I was Anica
and Ante, I have drawn my shadows over all the walls

of our family house in the white city, I was the pulse of their hearts,
I was Leopoldina and Anton, but I owe images
of their heaven and hell to the magic of the imagination,

I was Angela and Janez, on an old pale photo
of a poor peasants’ house from Dolenjska* I recognized myself,       
I who am alien to them, I who belong to Utopia

*(Slovene: Lowland, The Land of Valleys)


and no longer to the village of my origin, why
do I repeat their long forgotten names, why do I keep
repeating their long forgotten story which aches, aches,

and who am I?
 Just a reflection of an ancient flame?
Indeed, who am I, I who once was all these people?
An erased footstep? Am I a saldo, a result of the tribe?

Beyond this old story just an echo and a shadow?
 Am I nobody?
To whom belongs this image in the window, on the water,
to whom belongs my face,
 who am I? …






In my dreams
I speak,
I speak

how I remember
that I forget,
how I hear
what I see,

how I dream
that I dream
how it hurts me.

I dream
that I dream
that I’m dying

that I’m living.

I dream
that I dream.



Love is a verb. –Monika van Paemel

Freedom is not the frozen memory of the monument
Freedom is not a slogan of the political establishment
Freedom is not a mode of payment in the legal code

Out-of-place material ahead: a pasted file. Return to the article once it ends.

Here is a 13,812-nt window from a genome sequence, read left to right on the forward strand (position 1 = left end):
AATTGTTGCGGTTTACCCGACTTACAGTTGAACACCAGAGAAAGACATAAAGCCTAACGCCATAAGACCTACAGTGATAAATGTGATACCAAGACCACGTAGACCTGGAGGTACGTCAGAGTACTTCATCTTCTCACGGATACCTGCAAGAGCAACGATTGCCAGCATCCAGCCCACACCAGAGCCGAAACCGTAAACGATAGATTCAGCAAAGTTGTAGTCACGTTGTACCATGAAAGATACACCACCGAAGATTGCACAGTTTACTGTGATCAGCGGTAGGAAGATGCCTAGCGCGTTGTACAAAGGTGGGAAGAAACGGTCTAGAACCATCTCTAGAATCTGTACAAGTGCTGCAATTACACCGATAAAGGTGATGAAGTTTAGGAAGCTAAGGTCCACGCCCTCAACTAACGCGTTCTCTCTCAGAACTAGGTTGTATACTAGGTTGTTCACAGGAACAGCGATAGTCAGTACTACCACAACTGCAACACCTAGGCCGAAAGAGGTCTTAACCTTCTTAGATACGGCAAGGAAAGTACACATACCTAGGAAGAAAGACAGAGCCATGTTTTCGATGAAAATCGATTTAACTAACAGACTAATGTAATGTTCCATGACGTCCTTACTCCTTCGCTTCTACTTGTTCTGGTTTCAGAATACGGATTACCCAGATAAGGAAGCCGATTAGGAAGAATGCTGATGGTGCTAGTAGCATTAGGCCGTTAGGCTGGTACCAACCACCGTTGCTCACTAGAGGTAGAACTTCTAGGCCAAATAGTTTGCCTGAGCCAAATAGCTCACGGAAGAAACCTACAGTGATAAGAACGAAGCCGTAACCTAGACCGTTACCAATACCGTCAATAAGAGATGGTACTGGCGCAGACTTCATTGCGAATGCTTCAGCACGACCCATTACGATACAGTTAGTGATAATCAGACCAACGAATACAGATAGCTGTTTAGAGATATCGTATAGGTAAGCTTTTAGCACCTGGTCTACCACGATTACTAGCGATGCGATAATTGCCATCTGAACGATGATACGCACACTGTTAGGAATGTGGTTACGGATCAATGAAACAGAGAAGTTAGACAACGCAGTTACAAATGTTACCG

Freedom is not an empty meaning of the noun in the wordage
Of the Cambridge Dictionary of the English Language
Freedom is the loudest whisper, a wing, a windy message

Freedom is not a bunker, a shit made of armoured concrete
Freedom is not a flight, an illusion of the retreat
Freedom is neither an order nor a forbidden border
Freedom is less and more than laws of the lockdown
Freedom is nothing and freedom is a crown

Freedom is laughing and staring and daring
And changing now and here and everywhere
Freedom is a breath and the air
Stronger than destruction and despair

Freedom is not gold, cannot be bought or sold
Freedom is not guaranteed by its guardian, by the statehood
Freedom is much more expensive, freedom is attitude

Freedom is an unknown road, here, at our threshold
Freedom is a voice, deadly fragile and superb

Freedom is a verb, freedom is a verb



Boris A. Novak (born in 1953) is a Slovene poet, playwright, translator, and author for children. He teaches Comparative Literature at the University of Ljubljana. In the name of International PEN he organized humanitarian help for refugees from the former Yugoslavia and writers from Sarajevo during the war.

He has published 100 books, among them poetry volumes Daughter of Memory (1981), The Gardener of Silence (1990), The Master of Insomnia (1995), Alba (1999), Rites of Farewell (2005), and LPM: Little Personal Mythology (2007). Popular are his handbooks of poetic forms. Novak’s opus magnum is the epos The Doors of No Return, 44.000 verses on 2.300 pages in 3 books – Maps of Nostalgia (2014), The Time of Fathers (2015), and Dwelling Places of Souls (2017).

Novak’s poetry has been translated into many languages, among them French (Poèmes chosis, 1996), English (The Master of Insomnia: Selected Poems, Dalkey Archive Press, 2012) and Spanish (El jardinero del silencio y otros poemas, 2018).

Novak translates literature from French (Mallarmé, Verlaine, Valéry, Jabès), Provencal (Troubadours), Dutch (Paul van Ostaijen, Monika van Paemel), South Slav (Josip Osti) and other languages. He translates his poetry into English as well.